In order to study retromer's function, we have generated Vps35 mutant mouse, as VPS35 is a major component of retromer cargo recognition complex and is responsible for cargo recognition and the complex assembly (Seaman, 2005; Bonifacino and Hurley, 2008; McGough and Cullen, 2011). While hemizygous deletion of Vps35 gene in Tg2576 mouse model of AD leads to an earlier-onset AD-like phenotypes, homozygous died early during embryonic development (<E10, before neurogenesis) (Wen et al., 2011), preventing us from using this genetic model to address VPS35's function during mouse development. We thus used the RNA interference (RNAi) technology and the in utero electroporation assay to address this issue. Here, we showed that expression of miRNAs that suppress Vps35 expression in developing mouse CA1 neurons results in shortened apical dendrites, reduced dendritic spines, and swollen axons. These results suggest a role for VPS35/retromer in dendritic arborization or maturation and in preventing axonal spheroid formation during neonatal hippocampal development. We further investigated the underlying mechanisms and found that Vps35 depletion in hippocampal neurons resulted in an impaired retrograde trafficking of BACE1 and altered BACE1 distribution. Suppression of BACE1 expression rescued Vps35 deficiency induced deficits, suggesting a role of BACE1 in contributing to the Vps35 deficiency induced phenotypes during development. These results thus demonstrate a critical role for VPS35 in developing hippocampal neurons and yield insights into further mechanisms of retromer regulated AD pathogenesis in mature neurons.
Shortened apical dendrites and swollen axons in Vps35 deficient CA1 neurons
To investigate possible functions of VPS35 in hippocampal neurons, we first examined VPS35's expression in developing and adult mouse hippocampus by taking advantage of the Vps35+/m mouse, in which the LacZ gene was “knocked-in” in the intron of the Vps35 gene, thus, LacZ expression is controlled by the promoter of the Vps35 gene (Wen et al., 2011). The β-gal activity was weakly and diffusely distributed in the hippocampal region of E15.5 mouse embryos, and became highly restricted to CA1–3 regions of the hippocampus in neonatal stage [e.g., postnatal day 10 (P10)] (Fig. 1A). The expression appeared to be peaked at the neonatal stage (P10–P15) of the hippocampus (Fig. 1A), and this view was also supported by the Western blot analysis (Fig. 1B). As P10–P15 is a critical time-window for the establishment of axonal–dendritic sorting, synaptogenesis, and circuitry of hippocampal neurons, the peak level of VPS35 expression at P10–P15 thus implicate VPS35 in these events.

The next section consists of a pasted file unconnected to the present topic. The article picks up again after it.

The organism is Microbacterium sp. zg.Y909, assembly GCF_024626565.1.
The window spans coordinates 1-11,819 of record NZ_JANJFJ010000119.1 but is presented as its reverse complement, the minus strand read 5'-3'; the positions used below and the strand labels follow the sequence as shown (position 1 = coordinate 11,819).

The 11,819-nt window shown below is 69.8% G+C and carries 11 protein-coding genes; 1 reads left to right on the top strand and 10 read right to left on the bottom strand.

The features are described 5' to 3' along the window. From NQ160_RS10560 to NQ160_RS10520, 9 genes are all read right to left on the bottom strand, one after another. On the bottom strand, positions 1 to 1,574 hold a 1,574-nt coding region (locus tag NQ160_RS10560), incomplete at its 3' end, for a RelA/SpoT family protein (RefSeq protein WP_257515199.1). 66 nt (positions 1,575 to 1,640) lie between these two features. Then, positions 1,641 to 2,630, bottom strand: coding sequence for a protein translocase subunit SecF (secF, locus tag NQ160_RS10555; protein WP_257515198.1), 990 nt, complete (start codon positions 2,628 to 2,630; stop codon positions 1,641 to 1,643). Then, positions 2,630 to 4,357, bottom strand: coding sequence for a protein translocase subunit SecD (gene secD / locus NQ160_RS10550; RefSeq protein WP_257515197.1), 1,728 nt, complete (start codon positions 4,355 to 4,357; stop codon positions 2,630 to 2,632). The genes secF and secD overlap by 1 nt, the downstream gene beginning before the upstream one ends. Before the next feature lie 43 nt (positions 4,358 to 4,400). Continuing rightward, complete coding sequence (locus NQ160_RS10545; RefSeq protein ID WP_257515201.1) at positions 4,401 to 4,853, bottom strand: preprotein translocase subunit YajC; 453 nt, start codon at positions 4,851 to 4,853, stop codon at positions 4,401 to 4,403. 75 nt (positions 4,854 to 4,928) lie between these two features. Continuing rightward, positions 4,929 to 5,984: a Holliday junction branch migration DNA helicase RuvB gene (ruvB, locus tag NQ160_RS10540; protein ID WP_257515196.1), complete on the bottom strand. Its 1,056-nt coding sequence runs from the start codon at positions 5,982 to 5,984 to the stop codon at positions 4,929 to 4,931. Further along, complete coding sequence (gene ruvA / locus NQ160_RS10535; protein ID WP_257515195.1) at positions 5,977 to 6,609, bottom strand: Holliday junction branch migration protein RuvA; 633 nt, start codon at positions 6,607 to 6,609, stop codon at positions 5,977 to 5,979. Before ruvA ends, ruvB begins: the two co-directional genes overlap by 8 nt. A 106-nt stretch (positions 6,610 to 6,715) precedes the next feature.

We next examined VPS35's function in developing mouse CA1 neurons by use of the RNA interference (RNAi) technology and an in utero electroporation assay (supplementary material Fig. S1A–C). Several miRNA-Vps35 (miR-Vps35) constructs targeting different exons of Vps35 were generated, and miR-Vps35-1 and miR-Vps35-3 showed high and medial efficiency in knocking down Vps35 expression in HEK 293 cells, respectively, determined by Western blot assay (supplementary material Fig. S1D). The in utero electroporation of miR-Vps35-1 into the progenitor cells of CA1 pyramidal neurons in mouse hippocampus at E15.5 also markedly suppressed endogenous Vps35 expression (supplementary material Fig. S1E). At P10, the majority of miR-Vps35 transfected neurons had migrated to pyramidal cell layer of hippocampal CA1 region, however, a mild but significant migration defect was observed in miR-Vps35-1 neurons: ∼13% of neurons were mislocated out of pyramidal cell layer as compared to ∼5% in control (supplementary material Fig. S2). This migration defect was not observed in miR-Vps35-3 neurons (∼5% mis-distribution), suggesting that the migration defect happens when VPS35 protein level was largely reduced. In addition, the apical dendrites of miR-Vps35-1 neurons were much shorter as compared to that of control neurons, which formed apical dendritic tufts in the superficial region of CA1 (Fig. 2A,B). The miR-Vps35-3 apical dendrites also displayed a similar but less severe phenotype as compared to that of miR-Vps35-1 (Fig. 2B,C), suggesting a Vps35 dose-dependency. The shortened apical dendrite phenotype developed initially at P7, a stage when control apical dendrites have not fully arborized (supplementary material Fig. S2). The loss of apical dendritic tufts in miR-Vps35-1 expressing CA1 neurons was not corrected at later stages of the development (e.g., P14 and P25) (Fig. 2C). Moreover, a reduced dendritic spine density with an increased spine head size was also observed in the Vps35 deficient CA1 neurons (Fig. 2D–F). These morphological dendritic defects suggest the importance of VPS35/retromer in promoting CA1 dendritic growth or maturation in developing CA1 neurons, and reveal a role for VPS35 in keeping healthy dendritic spine structure, which is critical for synapse formation and function.